I think designers collaborating with fast fashion brands is undoubtedly the way to go, especially now with the coronavirus pandemic disrupting everything and people being careful with their spending. I am open to collaboration because I believe we all need each other much more now than before. At Aimas, we have always been able to combine our uniqueness with a commercial appeal because of our signature style and images we use on our pieces. The image itself is unique as it is a collaboration between the brand and Nigeria’s top contemporary artist. We are then able to use that image to produce commercially while still maintaining the uniqueness the brand is known for.
Please tell us the inspiration for the ‘Malia Wrap Top with an adire Sash’, ‘Falaar Jumpsuit’ and the ‘Sisi Toke Shirtdress’.
The Malia Wrap Top is a combination of black/white stripe fabric and an adire sash. It is the marrying of two cultures to birth something beautiful. Adire is a local art form in Nigeria that spans for centuries, and it just adds that African aesthetic to an otherwise ordinary garment. By doing this, Aimas lends itself to a global audience as everyone can relate to an aspect of the Malia Wrap Top. The Falaar Jumpsuit is from our Empyrean Collection, which explores beauty in the heavenly realm. It is a combination of two different fabrics; the upper part a soft chiffon fabric while the lower part is locally sourced cotton. Both prints are also adire, which, as I mentioned earlier, is an art form indigenous to the Nigerian people. The Sisi Toke Shirtdress is particularly special to me. Not only is it one of our best sellers, but it is also inspired by my gorgeous sister Toke. It is an easy outfit that all women can wear whether you are 16 or 60, and it can either be dressed up or dressed down.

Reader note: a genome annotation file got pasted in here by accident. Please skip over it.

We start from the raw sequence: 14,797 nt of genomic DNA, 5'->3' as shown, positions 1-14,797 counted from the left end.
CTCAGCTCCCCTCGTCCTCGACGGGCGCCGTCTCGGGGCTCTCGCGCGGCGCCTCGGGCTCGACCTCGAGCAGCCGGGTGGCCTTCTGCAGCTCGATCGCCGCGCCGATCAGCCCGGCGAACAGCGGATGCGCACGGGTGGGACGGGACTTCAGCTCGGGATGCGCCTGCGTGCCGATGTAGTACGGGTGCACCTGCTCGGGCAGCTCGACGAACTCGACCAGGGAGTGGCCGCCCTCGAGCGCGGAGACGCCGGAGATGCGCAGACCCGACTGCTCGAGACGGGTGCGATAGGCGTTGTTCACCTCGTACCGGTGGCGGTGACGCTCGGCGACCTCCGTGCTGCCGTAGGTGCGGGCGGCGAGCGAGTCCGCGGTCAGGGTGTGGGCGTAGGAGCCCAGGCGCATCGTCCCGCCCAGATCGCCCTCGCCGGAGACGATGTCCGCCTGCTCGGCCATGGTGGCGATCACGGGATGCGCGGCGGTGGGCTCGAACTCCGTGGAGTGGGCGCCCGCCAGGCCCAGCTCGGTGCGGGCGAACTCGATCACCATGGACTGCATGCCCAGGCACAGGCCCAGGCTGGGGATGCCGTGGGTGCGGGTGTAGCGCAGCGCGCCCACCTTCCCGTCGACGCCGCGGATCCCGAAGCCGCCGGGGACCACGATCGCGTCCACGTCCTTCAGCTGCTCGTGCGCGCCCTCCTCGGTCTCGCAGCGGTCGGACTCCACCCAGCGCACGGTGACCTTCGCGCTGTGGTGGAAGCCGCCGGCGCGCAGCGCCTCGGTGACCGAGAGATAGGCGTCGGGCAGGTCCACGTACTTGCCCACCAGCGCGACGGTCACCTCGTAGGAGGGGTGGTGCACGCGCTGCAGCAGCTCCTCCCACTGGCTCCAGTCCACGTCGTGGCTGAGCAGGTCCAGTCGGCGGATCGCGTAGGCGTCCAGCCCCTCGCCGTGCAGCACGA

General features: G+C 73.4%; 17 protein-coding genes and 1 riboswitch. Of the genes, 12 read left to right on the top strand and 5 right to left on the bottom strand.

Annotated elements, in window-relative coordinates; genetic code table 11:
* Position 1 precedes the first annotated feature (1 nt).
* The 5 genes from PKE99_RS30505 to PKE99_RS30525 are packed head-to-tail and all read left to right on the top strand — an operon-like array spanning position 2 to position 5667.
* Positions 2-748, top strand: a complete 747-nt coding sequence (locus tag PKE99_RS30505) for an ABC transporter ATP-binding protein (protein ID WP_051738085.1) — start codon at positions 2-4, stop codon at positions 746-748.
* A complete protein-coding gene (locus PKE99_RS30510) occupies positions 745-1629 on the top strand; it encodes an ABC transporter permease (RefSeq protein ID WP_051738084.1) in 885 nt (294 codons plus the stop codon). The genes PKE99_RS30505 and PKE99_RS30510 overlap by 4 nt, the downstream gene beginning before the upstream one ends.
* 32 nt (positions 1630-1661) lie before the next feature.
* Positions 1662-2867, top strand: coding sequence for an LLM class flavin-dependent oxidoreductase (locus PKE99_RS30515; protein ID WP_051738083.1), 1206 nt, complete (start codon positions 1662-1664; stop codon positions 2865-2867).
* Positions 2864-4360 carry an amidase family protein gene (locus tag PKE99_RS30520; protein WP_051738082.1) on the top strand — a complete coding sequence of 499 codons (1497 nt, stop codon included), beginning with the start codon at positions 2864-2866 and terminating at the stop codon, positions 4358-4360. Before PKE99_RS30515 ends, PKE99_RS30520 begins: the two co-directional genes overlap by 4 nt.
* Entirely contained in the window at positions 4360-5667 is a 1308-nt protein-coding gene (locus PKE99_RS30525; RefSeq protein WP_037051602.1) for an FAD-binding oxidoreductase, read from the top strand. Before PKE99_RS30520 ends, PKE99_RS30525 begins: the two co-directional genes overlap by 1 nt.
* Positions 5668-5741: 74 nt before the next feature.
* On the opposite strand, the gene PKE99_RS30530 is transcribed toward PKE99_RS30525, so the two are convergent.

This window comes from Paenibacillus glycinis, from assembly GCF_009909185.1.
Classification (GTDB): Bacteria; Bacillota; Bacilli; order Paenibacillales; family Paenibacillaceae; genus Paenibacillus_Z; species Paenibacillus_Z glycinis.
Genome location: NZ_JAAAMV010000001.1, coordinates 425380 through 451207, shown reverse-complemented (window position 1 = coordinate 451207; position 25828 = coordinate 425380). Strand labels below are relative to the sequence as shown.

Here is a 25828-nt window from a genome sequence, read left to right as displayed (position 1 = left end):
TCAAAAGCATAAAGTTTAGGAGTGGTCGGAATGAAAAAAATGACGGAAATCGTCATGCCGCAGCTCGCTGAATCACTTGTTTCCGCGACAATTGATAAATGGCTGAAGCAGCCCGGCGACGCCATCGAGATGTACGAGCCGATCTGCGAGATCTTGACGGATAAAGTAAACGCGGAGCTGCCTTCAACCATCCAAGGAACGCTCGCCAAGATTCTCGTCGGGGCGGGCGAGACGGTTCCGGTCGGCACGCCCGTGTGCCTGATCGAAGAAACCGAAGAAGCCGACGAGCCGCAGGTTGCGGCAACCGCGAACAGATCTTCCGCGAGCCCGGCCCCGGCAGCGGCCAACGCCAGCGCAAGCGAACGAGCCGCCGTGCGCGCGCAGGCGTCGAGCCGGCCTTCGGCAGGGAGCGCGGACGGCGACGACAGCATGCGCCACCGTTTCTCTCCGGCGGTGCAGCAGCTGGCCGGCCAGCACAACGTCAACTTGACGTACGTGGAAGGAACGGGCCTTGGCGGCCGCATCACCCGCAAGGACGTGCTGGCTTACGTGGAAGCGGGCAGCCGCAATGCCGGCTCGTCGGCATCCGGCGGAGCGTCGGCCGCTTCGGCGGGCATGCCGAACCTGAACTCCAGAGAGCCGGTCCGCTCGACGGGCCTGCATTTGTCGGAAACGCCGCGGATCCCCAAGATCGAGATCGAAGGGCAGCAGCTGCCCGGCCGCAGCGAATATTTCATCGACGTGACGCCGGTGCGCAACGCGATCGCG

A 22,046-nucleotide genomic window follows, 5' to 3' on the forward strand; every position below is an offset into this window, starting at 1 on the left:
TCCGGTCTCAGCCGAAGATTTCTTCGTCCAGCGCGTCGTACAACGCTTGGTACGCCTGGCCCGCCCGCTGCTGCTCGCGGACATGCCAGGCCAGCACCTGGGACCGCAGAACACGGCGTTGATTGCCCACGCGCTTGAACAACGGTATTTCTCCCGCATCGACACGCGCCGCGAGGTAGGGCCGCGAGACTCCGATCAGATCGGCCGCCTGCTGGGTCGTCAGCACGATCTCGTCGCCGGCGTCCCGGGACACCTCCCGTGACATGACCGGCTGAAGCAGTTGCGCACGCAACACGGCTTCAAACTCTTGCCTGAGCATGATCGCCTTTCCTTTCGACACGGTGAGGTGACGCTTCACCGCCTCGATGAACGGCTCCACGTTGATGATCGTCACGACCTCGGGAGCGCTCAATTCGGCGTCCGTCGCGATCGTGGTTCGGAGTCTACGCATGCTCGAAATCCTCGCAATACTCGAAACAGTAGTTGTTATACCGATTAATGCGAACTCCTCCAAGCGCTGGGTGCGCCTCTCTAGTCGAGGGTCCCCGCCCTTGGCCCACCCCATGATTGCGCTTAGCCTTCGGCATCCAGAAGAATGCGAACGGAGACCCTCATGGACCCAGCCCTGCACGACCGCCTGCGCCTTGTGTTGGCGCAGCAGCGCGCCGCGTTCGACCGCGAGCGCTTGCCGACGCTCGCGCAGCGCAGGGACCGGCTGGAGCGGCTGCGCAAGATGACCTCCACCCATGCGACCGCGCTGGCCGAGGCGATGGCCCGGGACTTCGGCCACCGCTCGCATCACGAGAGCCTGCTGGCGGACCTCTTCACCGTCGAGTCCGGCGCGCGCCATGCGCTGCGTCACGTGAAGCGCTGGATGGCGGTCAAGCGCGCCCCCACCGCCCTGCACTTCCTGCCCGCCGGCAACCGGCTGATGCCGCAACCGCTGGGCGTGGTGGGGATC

There are countless sustainable labels out there. What makes Aimas stand out?
You cannot miss an Aimas piece. Once you see our signature gele woman strategically positioned on any of our pieces, you know for sure that it is ours. We have also mastered the art of delivering African fashion and telling our beautiful stories through our brand. All items have background stories, which make great conversation starters.
Where do you think the African fashion industry is at the moment, and what changes would you like to see in the next 5 years post-COVID-19?
The African fashion industry has grown in leaps and bounds, and I see it making much more impact globally in the foreseeable future. I would certainly like to see African fashion become more mainstream in the next five years and not having to always be put in a ‘box’ as African fashion but just accepted as fashion period.
Ladun Ogidan is the Deputy Editor of Omenka Africa’s first art, business and luxury- lifestyle magazine. She holds a Bachelor of Arts degree in Mass Communication from Covenant University, Nigeria. Ogidan is also Operations Manager at the Omenka Gallery, and Chief Operating Officer at Revilo Company Limited, a leading art publishing company in Lagos. She has co-ordinated several exhibitions at home and abroad.